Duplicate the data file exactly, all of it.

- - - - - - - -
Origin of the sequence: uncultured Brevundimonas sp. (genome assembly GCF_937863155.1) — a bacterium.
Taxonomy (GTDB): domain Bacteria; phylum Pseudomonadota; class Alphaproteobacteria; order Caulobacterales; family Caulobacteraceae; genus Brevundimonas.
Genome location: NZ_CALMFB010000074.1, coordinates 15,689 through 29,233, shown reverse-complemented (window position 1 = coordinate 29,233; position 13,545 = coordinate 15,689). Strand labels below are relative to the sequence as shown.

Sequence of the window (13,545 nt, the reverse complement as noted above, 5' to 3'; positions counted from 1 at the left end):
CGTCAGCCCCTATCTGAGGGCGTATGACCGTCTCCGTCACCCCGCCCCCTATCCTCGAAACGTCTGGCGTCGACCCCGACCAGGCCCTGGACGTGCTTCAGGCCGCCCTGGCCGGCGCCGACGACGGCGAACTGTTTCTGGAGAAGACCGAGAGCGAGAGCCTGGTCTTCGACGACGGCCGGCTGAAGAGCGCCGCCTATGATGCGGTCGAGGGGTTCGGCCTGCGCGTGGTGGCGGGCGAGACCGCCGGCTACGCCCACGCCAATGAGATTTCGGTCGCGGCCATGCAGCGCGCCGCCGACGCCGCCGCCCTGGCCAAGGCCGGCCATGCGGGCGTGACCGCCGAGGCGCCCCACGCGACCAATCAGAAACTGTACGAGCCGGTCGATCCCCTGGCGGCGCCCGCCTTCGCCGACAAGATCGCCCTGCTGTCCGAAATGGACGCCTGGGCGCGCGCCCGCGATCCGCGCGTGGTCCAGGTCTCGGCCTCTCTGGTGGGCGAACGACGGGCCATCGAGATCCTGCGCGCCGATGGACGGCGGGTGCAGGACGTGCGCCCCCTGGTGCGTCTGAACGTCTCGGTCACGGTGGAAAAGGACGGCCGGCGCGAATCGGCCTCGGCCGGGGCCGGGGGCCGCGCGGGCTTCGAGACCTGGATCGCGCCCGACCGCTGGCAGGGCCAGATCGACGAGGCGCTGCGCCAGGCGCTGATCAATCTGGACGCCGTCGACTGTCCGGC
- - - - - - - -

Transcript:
Origin of the sequence: uncultured Brevundimonas sp. (genome assembly GCF_937863155.1) — a bacterium.
Taxonomy (GTDB): domain Bacteria; phylum Pseudomonadota; class Alphaproteobacteria; order Caulobacterales; family Caulobacteraceae; genus Brevundimonas.
Genome location: NZ_CALMFB010000074.1, coordinates 15,689 through 29,233, shown reverse-complemented (window position 1 = coordinate 29,233; position 13,545 = coordinate 15,689). Strand labels below are relative to the sequence as shown.

Sequence of the window (13,545 nt, the reverse complement as noted above, 5' to 3'; positions counted from 1 at the left end):
CGTCAGCCCCTATCTGAGGGCGTATGACCGTCTCCGTCACCCCGCCCCCTATCCTCGAAACGTCTGGCGTCGACCCCGACCAGGCCCTGGACGTGCTTCAGGCCGCCCTGGCCGGCGCCGACGACGGCGAACTGTTTCTGGAGAAGACCGAGAGCGAGAGCCTGGTCTTCGACGACGGCCGGCTGAAGAGCGCCGCCTATGATGCGGTCGAGGGGTTCGGCCTGCGCGTGGTGGCGGGCGAGACCGCCGGCTACGCCCACGCCAATGAGATTTCGGTCGCGGCCATGCAGCGCGCCGCCGACGCCGCCGCCCTGGCCAAGGCCGGCCATGCGGGCGTGACCGCCGAGGCGCCCCACGCGACCAATCAGAAACTGTACGAGCCGGTCGATCCCCTGGCGGCGCCCGCCTTCGCCGACAAGATCGCCCTGCTGTCCGAAATGGACGCCTGGGCGCGCGCCCGCGATCCGCGCGTGGTCCAGGTCTCGGCCTCTCTGGTGGGCGAACGACGGGCCATCGAGATCCTGCGCGCCGATGGACGGCGGGTGCAGGACGTGCGCCCCCTGGTGCGTCTGAACGTCTCGGTCACGGTGGAAAAGGACGGCCGGCGCGAATCGGCCTCGGCCGGGGCCGGGGGCCGCGCGGGCTTCGAGACCTGGATCGCGCCCGACCGCTGGCAGGGCCAGATCGACGAGGCGCTGCGCCAGGCGCTGATCAATCTGGACGCCGTCGACTGTCCGGC